The essays in this collection were selected in a peer-reviewed manner and appeal to a general audience. The chapters move from general to more specific points of view, with a discussion at the end of each section addressing the global impact of climate change.
The first section sets the Context for the discussion, explaining that the climate is an indispensable common good. The part on Science emphasises that empirical reality must guide any analysis of the climate as a matter of basic knowledge and comprehension. A crucial implication is whether the climate is sufficiently robust for the Earth to flourish for millennia ahead, as discussed in the part on Sustainability. In turn, these sections raise pivotal questions, regarding Ethics about social obligations for the planet to flourish and regarding Religion to foster global stewardship. Finally, this alignment of Ethics and Religion around the problems related to Science and Sustainability leads to the final section on Law that considers policy possibilities to effectively engage Climate Change.
In this context, it is up to the artists – in this case authors – to imagine new ways of being that respond to this imperative and immediate global issue. Concurrently, it is also up to critics, readers, and thinkers everywhere to appraise these narratives of possibility for their complexities and internal conflicts, as well as for their promise, as we enter this new era of rapid change and adaptation. Because creative and critical thinkers must work together towards this goal, the idea of the critical utopia, coined by Tom Moylan in response to the fiction of the 1970s, is now ingrained in the common argot and is one of the key ideas discussed in this book. This development in the genre, which combines self-reflexivity and multiple perspectives within its dreaming, represents the postmodern spirit in its most regenerative aspect. This book is testament to such hopes and potential realities. This book was originally published as a special issue of Green Letters.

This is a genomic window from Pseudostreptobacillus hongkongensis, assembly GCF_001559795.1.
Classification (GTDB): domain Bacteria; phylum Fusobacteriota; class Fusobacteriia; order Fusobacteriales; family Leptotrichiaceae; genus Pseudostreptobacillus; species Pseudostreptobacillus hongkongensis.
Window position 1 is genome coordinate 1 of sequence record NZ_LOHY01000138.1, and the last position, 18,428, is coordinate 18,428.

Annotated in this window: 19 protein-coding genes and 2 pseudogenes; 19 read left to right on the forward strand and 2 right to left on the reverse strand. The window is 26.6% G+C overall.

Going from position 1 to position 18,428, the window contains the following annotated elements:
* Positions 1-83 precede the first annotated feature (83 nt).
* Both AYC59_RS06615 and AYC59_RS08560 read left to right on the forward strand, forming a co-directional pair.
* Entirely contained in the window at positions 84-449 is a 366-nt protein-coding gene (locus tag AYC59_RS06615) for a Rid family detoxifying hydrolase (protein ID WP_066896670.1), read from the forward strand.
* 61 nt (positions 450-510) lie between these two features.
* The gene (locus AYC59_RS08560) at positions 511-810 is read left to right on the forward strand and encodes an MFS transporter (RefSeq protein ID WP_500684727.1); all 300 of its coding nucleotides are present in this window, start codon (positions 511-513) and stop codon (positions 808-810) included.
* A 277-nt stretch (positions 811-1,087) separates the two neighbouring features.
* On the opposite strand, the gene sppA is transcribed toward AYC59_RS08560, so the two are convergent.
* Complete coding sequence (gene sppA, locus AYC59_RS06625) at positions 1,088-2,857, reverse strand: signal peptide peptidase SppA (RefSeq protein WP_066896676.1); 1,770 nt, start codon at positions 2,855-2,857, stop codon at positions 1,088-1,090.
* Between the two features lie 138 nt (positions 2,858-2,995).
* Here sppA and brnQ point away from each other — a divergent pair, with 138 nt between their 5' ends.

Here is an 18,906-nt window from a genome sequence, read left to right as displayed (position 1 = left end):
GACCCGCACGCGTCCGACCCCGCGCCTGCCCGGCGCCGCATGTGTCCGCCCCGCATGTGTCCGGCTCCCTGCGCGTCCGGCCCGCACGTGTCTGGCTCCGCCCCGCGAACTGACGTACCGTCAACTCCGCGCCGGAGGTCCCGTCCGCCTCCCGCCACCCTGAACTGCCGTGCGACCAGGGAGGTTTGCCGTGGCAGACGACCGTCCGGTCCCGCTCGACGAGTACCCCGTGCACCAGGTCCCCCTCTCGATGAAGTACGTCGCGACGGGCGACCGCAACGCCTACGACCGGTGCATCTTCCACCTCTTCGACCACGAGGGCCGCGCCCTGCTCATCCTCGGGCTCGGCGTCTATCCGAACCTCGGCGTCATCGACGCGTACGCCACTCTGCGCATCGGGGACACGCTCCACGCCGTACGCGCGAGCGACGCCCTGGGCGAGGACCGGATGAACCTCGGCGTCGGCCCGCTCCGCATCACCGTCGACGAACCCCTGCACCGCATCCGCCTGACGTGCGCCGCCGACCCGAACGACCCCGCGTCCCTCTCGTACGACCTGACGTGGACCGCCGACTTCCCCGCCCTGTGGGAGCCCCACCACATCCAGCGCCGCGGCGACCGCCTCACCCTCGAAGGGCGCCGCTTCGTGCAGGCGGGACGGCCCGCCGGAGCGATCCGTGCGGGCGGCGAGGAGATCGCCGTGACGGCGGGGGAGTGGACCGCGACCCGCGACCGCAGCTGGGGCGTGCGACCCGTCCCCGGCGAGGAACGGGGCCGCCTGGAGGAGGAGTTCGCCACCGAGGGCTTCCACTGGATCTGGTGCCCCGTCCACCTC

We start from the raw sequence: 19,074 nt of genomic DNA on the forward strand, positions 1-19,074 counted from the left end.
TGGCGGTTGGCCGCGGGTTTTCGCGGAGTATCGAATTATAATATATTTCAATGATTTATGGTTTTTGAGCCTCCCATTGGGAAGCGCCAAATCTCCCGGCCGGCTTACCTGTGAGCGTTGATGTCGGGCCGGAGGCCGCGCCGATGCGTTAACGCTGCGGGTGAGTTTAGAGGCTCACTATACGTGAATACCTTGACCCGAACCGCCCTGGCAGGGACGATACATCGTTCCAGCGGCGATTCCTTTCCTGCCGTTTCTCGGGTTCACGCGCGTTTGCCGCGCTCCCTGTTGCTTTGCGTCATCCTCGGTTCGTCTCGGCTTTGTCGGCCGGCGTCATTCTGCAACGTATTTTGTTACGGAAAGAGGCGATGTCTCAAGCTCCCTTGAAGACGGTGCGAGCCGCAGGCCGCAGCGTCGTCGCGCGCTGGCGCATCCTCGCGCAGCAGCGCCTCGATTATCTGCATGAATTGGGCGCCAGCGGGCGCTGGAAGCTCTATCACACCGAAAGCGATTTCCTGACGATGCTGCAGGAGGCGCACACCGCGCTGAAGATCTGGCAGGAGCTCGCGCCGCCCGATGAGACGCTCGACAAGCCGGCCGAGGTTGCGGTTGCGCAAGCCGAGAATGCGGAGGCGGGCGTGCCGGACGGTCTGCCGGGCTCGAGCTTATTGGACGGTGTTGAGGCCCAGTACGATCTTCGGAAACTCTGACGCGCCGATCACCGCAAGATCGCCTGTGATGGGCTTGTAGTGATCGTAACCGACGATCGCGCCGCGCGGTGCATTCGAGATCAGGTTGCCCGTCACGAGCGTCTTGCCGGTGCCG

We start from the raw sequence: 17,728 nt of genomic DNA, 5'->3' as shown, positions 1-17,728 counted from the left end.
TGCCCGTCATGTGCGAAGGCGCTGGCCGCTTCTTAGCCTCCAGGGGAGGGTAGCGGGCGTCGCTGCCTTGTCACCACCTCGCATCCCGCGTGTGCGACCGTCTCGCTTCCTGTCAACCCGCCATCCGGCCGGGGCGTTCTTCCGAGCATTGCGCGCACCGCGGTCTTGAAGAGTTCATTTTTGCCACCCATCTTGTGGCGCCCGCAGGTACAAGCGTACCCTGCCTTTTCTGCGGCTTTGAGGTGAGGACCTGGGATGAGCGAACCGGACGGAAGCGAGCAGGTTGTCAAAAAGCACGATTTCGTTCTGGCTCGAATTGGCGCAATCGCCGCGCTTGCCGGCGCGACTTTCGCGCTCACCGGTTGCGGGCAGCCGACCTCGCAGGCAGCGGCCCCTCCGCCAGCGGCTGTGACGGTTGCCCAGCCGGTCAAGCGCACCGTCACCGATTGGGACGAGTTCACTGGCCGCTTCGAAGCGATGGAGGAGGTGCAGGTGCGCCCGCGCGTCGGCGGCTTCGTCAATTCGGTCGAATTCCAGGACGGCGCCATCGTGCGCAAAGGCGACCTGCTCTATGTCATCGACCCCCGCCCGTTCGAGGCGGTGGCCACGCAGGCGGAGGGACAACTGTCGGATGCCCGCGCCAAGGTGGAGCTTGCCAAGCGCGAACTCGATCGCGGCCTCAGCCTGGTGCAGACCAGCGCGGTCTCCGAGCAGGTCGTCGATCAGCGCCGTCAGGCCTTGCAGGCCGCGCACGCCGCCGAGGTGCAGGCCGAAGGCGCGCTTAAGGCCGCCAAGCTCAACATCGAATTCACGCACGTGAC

Narratives of climate change generated by litigants, judges, writers of fiction and activists are having, and will have, a profound effect on the way we respond to the climate change crisis. Acknowledging the prevalence of unreliable narrators, this book explores the reliability and significance of different forms of climate narrative. The author analyses overlapping themes and points of intersection, considering the recurrent motif of the trickster, the prominence of the child, the significance and ongoing viability of the rights discourse, and the increasingly prevalent emergency framing with its multiple implications for law’s empire. She asks how law, fiction and activism measure up as textual and performative fora for telling the story of climate change and anticipating a climate-changed future. And, in addition, how can they help foster transformative narratives which empower us to confront the climate change crisis?
This highly topical, cross-disciplinary work will be of interest to anyone concerned about the growing climate emergency and makes a valuable contribution to climate law, environmental law, the environmental humanities and ecocriticism.
John Frow’s lucid exploration of this fascinating concept has become essential reading for students of literary and cultural studies, and the second edition expands on the original to take account of recent debates in genre theory and the emergence of digital genres.
With the 'cultural turn', the concept of culture has assumed enormous importance in our understanding of the interrelations between social, political and economic structures, patterns of everyday interaction, and systems of meaning-making.
In The SAGE Handbook of Cultural Analysis, the leading figures in their fields explore the implications of this paradigm shift. Part I looks at the major disciplines of knowledge in the humanities and social sciences, asking how they have been reshaped by the cultural turn and how they have elaborated distinctive new objects of knowledge. Parts II and III examine the questions arising from a practice of analysis in which the researcher is drawn reflexively into the object of study and in which methodological frameworks are rarely given in advance.
Addressed to academics and advanced students in all fields of the social sciences and humanities, The SAGE Handbook of Cultural Analysis is at once a synthesis of advances in the field, with a comprehensive coverage of the scholarly literature, and a collection of original and provocative essays by some of the brightest intellectuals of our time.